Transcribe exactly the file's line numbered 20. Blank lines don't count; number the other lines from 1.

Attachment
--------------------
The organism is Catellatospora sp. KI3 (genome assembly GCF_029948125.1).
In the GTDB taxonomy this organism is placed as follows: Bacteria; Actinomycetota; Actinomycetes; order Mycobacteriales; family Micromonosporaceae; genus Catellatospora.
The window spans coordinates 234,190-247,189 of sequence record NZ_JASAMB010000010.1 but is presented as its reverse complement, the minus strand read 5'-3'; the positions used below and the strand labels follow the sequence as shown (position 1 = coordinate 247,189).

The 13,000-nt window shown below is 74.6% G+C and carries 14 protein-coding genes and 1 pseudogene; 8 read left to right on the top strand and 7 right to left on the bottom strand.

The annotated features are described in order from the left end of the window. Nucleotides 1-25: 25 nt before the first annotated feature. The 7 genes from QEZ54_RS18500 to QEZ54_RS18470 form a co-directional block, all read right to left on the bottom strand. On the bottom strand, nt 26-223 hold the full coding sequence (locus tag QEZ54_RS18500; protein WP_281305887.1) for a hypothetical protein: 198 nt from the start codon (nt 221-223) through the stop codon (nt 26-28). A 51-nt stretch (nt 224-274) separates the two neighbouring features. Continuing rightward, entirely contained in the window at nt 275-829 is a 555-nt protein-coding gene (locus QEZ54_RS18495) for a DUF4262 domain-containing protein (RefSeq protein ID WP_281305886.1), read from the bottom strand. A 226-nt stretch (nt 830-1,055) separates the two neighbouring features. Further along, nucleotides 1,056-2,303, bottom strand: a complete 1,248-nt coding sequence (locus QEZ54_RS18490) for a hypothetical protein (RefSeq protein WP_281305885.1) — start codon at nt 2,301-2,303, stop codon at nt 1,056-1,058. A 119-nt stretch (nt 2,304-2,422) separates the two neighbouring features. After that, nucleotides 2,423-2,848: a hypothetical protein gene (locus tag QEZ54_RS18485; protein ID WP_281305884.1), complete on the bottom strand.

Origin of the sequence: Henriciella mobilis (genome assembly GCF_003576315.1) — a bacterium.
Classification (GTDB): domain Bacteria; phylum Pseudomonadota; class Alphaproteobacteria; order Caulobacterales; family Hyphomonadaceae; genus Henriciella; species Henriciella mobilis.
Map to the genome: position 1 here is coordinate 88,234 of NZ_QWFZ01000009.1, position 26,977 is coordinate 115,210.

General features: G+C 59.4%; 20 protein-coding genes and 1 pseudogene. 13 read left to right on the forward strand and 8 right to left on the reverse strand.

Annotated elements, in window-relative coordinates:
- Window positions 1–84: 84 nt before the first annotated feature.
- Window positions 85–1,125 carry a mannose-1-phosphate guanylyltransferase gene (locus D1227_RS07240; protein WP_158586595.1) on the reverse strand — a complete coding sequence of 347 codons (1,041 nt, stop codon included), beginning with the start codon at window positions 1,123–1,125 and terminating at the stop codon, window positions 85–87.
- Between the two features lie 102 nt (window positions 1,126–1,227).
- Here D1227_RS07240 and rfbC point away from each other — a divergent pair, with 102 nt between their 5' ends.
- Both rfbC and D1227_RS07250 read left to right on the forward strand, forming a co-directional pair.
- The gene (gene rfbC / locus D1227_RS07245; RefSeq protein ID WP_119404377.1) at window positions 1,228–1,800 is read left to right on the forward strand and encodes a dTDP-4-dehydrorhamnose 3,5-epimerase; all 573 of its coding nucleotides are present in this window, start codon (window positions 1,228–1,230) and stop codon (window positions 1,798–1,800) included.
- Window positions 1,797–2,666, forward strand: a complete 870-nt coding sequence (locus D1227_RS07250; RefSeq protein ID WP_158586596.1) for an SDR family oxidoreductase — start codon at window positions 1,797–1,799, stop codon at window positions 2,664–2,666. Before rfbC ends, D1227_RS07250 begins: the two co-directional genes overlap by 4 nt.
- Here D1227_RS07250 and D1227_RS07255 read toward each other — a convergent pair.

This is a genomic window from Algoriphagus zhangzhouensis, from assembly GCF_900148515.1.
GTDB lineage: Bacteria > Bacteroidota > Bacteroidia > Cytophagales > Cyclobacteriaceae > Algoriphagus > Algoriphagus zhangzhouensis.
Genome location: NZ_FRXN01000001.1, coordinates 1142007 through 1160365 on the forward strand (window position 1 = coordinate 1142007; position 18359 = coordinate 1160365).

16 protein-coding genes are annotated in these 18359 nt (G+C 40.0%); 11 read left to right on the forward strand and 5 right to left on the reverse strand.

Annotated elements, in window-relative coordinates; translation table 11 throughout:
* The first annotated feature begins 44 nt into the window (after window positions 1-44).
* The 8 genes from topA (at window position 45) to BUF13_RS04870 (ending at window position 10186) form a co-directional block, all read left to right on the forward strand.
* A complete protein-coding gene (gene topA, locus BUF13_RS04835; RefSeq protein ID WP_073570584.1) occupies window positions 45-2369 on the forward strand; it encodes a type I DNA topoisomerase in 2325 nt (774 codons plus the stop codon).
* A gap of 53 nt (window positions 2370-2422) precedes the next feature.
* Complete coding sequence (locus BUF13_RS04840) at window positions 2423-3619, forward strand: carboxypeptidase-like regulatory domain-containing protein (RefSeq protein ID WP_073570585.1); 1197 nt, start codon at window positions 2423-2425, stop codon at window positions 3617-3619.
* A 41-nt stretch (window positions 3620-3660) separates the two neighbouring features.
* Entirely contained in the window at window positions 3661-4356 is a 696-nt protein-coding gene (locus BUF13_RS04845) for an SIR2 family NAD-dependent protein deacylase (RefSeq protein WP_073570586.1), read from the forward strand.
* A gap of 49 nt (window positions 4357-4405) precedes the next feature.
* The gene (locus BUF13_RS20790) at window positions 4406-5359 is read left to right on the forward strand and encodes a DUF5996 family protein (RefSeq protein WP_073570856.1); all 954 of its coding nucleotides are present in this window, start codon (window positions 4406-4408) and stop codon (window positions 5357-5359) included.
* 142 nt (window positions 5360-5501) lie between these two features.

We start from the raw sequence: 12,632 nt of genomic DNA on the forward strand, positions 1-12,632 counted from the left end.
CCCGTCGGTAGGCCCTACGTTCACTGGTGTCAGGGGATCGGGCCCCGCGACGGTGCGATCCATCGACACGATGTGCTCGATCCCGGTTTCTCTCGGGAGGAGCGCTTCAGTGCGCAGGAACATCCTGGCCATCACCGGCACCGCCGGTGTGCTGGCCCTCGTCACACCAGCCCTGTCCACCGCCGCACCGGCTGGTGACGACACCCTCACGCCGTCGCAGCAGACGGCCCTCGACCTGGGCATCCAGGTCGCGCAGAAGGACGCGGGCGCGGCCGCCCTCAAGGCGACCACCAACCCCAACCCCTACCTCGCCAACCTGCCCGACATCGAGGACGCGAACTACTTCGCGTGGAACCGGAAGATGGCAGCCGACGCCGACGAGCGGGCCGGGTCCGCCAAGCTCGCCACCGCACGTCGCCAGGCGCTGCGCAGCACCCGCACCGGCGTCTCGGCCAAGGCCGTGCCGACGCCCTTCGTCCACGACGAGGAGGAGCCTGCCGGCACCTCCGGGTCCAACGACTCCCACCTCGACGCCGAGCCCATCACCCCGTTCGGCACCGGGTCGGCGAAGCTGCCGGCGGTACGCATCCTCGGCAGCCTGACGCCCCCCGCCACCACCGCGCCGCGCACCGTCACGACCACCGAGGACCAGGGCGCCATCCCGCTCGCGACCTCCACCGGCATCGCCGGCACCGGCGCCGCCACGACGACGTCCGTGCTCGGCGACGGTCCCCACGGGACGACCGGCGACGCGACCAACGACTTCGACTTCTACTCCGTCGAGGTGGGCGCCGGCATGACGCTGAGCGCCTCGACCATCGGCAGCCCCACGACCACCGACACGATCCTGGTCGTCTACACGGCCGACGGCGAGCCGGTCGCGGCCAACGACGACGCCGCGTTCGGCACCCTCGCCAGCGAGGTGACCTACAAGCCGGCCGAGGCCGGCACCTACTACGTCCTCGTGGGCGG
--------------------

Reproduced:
GTDB lineage: Bacteria > Bacteroidota > Bacteroidia > Cytophagales > Cyclobacteriaceae > Algoriphagus > Algoriphagus zhangzhouensis.